Does your farm have a Facebook page? Maybe you’ve added Instagram, YouTube, or another social media channel to your business’s image. Whatever a farm’s preferred platform may be, advocating for agriculture online continues to become the norm as a growing number of community members and other consumers are interested in what’s happening on the farm and how their food is being produced.
Sharing our story is something dairy farmers are regularly called to do, and social media is an easy, effective way we can do that. But just as with all social media content, it’s important to present the best and most accurate information about agriculture. Online material has a long shelf-life, so not only does a thoughtful, informative post portray a good image of your farm now, it can also serve as a positive example of the industry for years to come.
To make the most of your farm’s social media account, there are a few considerations to keep in mind before you sign up. Kallie Coates, a freelance social media designer and marketer with agricultural experience, shared her top tips during a presentation at the Professional Dairy Producers of Wisconsin Business Conference.
First is to determine what “success” will look like, Coates said. As with any endeavor, set a goal for your page. How many people would you like to engage with? Consider what is realistic but also what might be possible. You’ll be able to track this engagement through your chosen platform’s analytics features. That information will provide a picture of what kinds of content your followers respond to the best.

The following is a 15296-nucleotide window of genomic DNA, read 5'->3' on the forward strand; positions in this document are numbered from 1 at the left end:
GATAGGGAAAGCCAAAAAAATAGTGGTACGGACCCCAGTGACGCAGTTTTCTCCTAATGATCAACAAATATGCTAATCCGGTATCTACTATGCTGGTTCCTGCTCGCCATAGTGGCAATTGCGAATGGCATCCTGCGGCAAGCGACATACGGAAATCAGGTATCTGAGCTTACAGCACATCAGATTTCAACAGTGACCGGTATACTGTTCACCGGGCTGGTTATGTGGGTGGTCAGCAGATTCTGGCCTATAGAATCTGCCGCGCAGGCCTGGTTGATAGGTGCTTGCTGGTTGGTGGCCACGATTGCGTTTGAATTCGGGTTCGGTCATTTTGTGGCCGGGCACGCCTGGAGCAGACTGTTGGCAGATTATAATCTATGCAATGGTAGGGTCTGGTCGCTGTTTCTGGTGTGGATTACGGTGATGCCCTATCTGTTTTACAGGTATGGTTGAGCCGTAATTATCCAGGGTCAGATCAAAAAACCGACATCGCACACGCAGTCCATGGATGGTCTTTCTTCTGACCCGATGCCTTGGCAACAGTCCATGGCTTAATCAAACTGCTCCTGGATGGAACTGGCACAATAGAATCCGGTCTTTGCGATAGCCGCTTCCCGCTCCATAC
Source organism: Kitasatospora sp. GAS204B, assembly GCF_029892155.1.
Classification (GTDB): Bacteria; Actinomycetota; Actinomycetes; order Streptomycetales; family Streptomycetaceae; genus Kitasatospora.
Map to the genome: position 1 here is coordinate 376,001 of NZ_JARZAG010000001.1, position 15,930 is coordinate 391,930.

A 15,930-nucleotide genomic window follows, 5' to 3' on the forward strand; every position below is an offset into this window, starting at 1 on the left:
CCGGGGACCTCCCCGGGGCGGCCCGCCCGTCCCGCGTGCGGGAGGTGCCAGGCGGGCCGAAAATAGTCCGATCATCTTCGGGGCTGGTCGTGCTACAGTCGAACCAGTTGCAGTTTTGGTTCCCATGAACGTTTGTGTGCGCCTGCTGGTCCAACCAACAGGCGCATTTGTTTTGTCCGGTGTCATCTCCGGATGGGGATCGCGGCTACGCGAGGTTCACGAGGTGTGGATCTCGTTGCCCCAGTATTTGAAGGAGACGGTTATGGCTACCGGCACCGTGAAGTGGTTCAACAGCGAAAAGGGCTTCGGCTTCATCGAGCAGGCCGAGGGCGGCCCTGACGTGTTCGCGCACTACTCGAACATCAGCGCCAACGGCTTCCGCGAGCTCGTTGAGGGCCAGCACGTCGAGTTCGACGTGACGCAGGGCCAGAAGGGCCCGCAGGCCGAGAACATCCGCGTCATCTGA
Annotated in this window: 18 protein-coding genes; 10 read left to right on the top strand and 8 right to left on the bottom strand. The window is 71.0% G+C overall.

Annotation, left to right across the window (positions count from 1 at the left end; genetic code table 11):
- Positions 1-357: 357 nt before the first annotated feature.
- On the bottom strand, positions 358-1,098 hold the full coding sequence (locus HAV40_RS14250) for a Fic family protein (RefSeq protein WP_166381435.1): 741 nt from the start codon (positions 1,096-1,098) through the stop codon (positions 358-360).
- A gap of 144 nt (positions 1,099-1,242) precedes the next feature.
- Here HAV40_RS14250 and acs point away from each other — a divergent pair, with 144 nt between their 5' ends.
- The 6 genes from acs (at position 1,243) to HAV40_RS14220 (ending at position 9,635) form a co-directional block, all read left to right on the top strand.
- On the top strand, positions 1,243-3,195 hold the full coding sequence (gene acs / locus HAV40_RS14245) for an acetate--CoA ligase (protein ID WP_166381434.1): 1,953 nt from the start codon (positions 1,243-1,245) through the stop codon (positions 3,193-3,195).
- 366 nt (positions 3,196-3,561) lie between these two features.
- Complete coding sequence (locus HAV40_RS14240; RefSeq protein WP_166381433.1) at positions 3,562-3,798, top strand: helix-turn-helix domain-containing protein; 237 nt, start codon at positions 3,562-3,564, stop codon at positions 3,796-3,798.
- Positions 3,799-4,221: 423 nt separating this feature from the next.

In the same vein, identify who your audience will be before you start posting, she added. It may include everyone from friends familiar with your farm to distant consumers looking up information about dairy products. Also think about what type of people you’re hoping to reach with your posts. Do you want to inform neighboring families about what they see happening on the farm? Are you trying to reach a broader base of consumers with the nutrition of dairy products or sustainability information? Maybe it’s some of both.
Laying out your goals and potential audience will help you choose what information you want to post. Is it photos of the cows being milked, links to industry stories, or maybe the details of your manure management system? Coates explained that you can then determine which social media platform will work best for what you want to do. For example, Instagram focuses on photos and short videos, YouTube provides a place for more detailed videos, and Facebook and Twitter are more geared toward sharing text or stories with images. Pick a site you’re comfortable with that will help reach your audience.
Finally, Coates said it can be useful to develop a plan for when you’ll post to keep your followers engaged and interested in what you have to share. Knowing ahead of time that you’ll need three posts for the week, for example, may encourage you to look for more photo opportunities instead of getting to the end of the week and not having anything to share.
Ultimately, a farm or agriculture social media page requires a time commitment to best portray your family, your farm, and your industry. If it’s a commitment you see value in and are willing to make, you can help consumers make more educated food choices while sharing your expertise (and probably some cute calf pictures along the way).
Katelyn Allen joined the Hoard’s Dairyman team as the Publications Editor in August 2019 and is now an associate editor. Katelyn is a 2019 graduate of Virginia Tech, where she majored in dairy science and minored in communication. Katelyn grew up on her family’s registered Holstein dairy, Glen-Toctin Farm, in Jefferson, Md.